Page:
Clinical aspects of Arteriovenous fistula use in a haemodialysis population. Results based on retrospective and internventional studies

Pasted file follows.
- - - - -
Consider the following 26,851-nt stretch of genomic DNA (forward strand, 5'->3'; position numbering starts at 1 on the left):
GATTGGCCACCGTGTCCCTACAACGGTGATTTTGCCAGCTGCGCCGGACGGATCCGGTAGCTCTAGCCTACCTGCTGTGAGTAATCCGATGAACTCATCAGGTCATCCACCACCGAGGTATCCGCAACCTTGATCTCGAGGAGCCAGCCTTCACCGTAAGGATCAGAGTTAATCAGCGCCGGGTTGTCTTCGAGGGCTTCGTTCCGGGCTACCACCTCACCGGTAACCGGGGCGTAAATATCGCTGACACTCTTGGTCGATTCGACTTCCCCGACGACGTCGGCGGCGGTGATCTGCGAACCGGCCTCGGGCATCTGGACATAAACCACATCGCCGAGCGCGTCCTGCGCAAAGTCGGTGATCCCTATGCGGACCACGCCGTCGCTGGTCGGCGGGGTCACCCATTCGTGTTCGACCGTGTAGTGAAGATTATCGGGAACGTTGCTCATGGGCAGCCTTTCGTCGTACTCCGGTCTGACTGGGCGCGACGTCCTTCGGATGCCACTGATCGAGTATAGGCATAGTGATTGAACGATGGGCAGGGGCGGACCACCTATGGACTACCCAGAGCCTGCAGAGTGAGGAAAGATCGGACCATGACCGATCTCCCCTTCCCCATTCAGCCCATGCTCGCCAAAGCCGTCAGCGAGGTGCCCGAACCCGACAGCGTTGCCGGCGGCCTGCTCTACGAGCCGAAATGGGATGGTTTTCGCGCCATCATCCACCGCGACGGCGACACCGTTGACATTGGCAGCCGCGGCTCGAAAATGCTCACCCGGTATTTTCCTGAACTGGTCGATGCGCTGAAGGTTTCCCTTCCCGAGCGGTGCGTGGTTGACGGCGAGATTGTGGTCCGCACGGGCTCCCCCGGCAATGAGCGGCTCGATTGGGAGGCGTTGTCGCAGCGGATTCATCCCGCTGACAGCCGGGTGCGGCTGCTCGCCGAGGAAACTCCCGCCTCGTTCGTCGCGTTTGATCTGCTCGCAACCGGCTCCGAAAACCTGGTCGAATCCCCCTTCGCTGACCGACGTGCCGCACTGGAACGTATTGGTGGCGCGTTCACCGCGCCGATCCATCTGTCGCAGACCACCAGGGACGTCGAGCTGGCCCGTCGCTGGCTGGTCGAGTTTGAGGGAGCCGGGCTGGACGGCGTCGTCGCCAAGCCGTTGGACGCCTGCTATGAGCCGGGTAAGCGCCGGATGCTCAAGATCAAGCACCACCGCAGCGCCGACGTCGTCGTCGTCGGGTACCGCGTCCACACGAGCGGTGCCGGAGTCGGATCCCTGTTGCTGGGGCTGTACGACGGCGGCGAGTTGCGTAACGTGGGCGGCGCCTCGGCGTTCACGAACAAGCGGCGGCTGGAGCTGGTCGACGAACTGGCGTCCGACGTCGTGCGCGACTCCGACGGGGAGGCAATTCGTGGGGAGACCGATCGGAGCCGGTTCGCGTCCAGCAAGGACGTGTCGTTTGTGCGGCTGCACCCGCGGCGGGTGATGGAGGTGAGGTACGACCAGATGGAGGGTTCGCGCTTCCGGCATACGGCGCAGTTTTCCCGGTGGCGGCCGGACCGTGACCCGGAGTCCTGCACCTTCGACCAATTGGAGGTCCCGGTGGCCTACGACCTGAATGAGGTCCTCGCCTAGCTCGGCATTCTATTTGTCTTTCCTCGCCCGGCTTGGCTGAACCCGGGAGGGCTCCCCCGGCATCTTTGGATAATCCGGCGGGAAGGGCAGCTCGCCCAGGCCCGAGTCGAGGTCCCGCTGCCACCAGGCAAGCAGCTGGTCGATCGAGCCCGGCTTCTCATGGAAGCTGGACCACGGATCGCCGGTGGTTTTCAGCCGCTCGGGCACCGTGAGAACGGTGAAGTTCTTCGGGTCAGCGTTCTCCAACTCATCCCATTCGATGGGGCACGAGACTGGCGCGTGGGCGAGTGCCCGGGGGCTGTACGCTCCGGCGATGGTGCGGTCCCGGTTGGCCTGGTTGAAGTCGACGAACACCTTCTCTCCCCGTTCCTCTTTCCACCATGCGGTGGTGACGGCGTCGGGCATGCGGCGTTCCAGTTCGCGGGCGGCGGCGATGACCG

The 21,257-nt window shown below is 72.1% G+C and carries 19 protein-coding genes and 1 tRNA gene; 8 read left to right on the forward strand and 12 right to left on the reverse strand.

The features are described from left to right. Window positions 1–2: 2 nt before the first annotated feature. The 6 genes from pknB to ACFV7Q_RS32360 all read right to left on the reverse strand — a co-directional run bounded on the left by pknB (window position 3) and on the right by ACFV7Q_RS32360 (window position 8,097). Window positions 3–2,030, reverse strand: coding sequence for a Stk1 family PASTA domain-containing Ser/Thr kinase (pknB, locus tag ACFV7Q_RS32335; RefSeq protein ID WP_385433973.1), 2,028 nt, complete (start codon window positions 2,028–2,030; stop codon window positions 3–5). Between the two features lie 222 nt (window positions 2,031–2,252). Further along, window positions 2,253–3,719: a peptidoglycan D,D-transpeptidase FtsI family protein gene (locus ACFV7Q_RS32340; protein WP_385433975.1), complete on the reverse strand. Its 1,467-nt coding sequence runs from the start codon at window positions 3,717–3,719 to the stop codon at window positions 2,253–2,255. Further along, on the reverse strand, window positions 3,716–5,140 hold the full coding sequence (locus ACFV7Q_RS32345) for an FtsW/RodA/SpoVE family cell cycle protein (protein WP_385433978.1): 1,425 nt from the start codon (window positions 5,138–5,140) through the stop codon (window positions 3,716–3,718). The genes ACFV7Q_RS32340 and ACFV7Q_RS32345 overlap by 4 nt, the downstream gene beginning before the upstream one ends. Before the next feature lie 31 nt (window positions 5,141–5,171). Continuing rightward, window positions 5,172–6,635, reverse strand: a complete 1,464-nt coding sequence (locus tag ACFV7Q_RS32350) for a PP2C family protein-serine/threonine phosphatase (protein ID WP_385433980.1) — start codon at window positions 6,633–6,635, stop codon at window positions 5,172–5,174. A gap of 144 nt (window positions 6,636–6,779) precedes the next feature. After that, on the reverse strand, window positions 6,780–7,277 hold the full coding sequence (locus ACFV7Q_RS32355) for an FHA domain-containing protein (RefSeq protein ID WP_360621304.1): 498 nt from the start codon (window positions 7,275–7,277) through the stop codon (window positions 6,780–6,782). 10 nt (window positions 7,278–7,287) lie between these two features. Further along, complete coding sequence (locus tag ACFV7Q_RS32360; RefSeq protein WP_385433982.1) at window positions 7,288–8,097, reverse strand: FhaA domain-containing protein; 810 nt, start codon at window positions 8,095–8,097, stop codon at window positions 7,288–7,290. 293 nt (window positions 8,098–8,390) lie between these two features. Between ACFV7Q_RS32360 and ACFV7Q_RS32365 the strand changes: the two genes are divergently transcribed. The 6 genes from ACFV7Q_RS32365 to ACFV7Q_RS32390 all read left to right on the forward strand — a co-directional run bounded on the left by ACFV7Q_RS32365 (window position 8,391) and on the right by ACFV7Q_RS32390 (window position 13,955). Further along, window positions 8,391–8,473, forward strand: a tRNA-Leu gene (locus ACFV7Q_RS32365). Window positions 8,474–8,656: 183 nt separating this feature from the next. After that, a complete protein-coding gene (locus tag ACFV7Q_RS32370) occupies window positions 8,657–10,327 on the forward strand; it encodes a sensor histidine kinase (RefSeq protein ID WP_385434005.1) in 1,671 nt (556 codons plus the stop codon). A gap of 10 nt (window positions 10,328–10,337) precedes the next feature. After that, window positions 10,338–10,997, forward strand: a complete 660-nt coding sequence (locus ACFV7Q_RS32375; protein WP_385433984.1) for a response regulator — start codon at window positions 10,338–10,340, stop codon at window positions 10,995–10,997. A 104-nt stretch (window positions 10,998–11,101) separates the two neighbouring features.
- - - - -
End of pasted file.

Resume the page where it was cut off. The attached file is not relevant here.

Abstract: When a patient suffers from end stage renal disease, the vascular access becomes the lifeline to perform regular haemodialysis (HD) treatment. The recommended first choice is the surgically created native Arteriovenous Fistula (AVF). The AVF is exposed for repeated needling when connecting the dialysis machine several times a week. The AVF patency is limited caused by stenosis, aneurysm, and infections. This requires additive interventions, in-hospital care, and sometimes abandonment of the AVF. The effect of access complications is uraemia progression, which jeopardizes patient survival. The overall aim of this thesis was to evaluate risk factors associated with AVF complications, and to analyse interventions that might prevent AVF dysfunction. Far Infrared illumination (FIR) is an unrecognized method used by a few centres as an attempt to improve AVF flow. Study I was a prospective study that included 30 patients with a native AVF in the forearm with the patient as his/ her own control. The primary aim was to evaluate if one single treatment with FIR of the AVF changed AVF blood flow (BF) velocity, diameter, or inflammatory markers. FIR increased BF velocity of the AVF from 2.1 to 2.3 m/s (p=0.02). The diameter of the arterialized vein increased from 0.72 to 0.80 cm (p=0.006). The change in AVF blood characteristics correlated with plasma-urate (p=0.004) and serum-orosomucoid levels (p=0.005). In Study II, the primary aim was to evaluate conditions that might lead to a dysfunctional AVF in a retrospective study of patients in regular HD treatment (33 Cases with AVF dysfunction, 33 Controls without) during a two-year follow-up. Cases had higher weekly doses of Erythropoiesis stimulating agent (ESA) than Controls both before (mean 8312 vs 4348 IU/w, p=0.005) and after (7656 vs 4477 IU/w, p=0.018) radiological AVF investigation/follow-up. In Study III, the primary aim was to evaluate to what extent end-stage renal disease (ESRD) was related to a specific diagnosis, and how radiological intervention affected the AVF dysfunction. This was a retrospective study of 174 patients with clinically suspected dysfunction of the AVF. AVF venous stenoses were most frequent and were located mostly close to the anastomosis and less frequent at the puncture sites. Arterial stenosis was significantly more frequent among patients with diabetic nephropathy (p<0.001) and interstitial nephritis (p<0.001). In Study IV, the primary aim was to determine risk factors that could explain the occurrence of AVF dysfunction. This was a retrospective analysis of 205 HD patients from two hospitals. The main finding was a higher weekly dose of ESA among Cases with AVF dysfunction versus Controls without dysfunction (median 8000 vs 5000 IU, p<0.001). In patients with DM, HbA1c was higher among Cases than Controls (50 vs 38 mmol/mol, p<0.001). In conclusion, the AVF patency among HD patients is limited. Risk factors for AVF dysfunction are high doses of ESA and iron and for arterial lesions those with diabetic nephropathy and interstitial nephritis. FIR light may improve the maturation and patency of the AVF as prevention, and readiness for repeated radiological interventions helps to prolong AVF patency.
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